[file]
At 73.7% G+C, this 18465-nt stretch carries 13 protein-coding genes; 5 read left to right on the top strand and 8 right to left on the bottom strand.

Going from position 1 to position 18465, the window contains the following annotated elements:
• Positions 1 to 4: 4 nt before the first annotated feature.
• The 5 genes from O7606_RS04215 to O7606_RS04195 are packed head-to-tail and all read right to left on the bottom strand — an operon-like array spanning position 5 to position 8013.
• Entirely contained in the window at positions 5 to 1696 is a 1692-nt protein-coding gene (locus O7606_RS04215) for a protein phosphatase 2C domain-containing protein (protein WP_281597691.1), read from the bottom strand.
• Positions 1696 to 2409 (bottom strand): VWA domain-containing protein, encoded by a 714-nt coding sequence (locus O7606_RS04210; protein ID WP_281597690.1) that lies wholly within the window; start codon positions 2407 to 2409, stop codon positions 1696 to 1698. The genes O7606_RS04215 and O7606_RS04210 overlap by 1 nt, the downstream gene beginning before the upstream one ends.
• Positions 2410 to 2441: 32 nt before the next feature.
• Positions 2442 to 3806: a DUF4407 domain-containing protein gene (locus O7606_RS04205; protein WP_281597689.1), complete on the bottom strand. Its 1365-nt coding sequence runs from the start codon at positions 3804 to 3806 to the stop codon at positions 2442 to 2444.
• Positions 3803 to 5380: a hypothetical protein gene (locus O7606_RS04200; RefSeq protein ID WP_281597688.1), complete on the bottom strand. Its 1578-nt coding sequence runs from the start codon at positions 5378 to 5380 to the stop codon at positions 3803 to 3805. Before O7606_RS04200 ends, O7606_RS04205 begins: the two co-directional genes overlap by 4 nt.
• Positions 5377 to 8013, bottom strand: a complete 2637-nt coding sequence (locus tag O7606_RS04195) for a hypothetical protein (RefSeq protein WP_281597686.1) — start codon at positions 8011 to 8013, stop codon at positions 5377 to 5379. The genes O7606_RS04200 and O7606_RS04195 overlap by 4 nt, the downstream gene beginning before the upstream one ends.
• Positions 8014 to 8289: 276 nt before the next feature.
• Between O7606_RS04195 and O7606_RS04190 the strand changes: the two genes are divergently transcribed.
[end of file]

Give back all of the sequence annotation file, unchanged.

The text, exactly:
At 73.7% G+C, this 18465-nt stretch carries 13 protein-coding genes; 5 read left to right on the top strand and 8 right to left on the bottom strand.

Going from position 1 to position 18465, the window contains the following annotated elements:
• Positions 1 to 4: 4 nt before the first annotated feature.
• The 5 genes from O7606_RS04215 to O7606_RS04195 are packed head-to-tail and all read right to left on the bottom strand — an operon-like array spanning position 5 to position 8013.
• Entirely contained in the window at positions 5 to 1696 is a 1692-nt protein-coding gene (locus O7606_RS04215) for a protein phosphatase 2C domain-containing protein (protein WP_281597691.1), read from the bottom strand.
• Positions 1696 to 2409 (bottom strand): VWA domain-containing protein, encoded by a 714-nt coding sequence (locus O7606_RS04210; protein ID WP_281597690.1) that lies wholly within the window; start codon positions 2407 to 2409, stop codon positions 1696 to 1698. The genes O7606_RS04215 and O7606_RS04210 overlap by 1 nt, the downstream gene beginning before the upstream one ends.
• Positions 2410 to 2441: 32 nt before the next feature.
• Positions 2442 to 3806: a DUF4407 domain-containing protein gene (locus O7606_RS04205; protein WP_281597689.1), complete on the bottom strand. Its 1365-nt coding sequence runs from the start codon at positions 3804 to 3806 to the stop codon at positions 2442 to 2444.
• Positions 3803 to 5380: a hypothetical protein gene (locus O7606_RS04200; RefSeq protein ID WP_281597688.1), complete on the bottom strand. Its 1578-nt coding sequence runs from the start codon at positions 5378 to 5380 to the stop codon at positions 3803 to 3805. Before O7606_RS04200 ends, O7606_RS04205 begins: the two co-directional genes overlap by 4 nt.
• Positions 5377 to 8013, bottom strand: a complete 2637-nt coding sequence (locus tag O7606_RS04195) for a hypothetical protein (RefSeq protein WP_281597686.1) — start codon at positions 8011 to 8013, stop codon at positions 5377 to 5379. The genes O7606_RS04200 and O7606_RS04195 overlap by 4 nt, the downstream gene beginning before the upstream one ends.
• Positions 8014 to 8289: 276 nt before the next feature.
• Between O7606_RS04195 and O7606_RS04190 the strand changes: the two genes are divergently transcribed.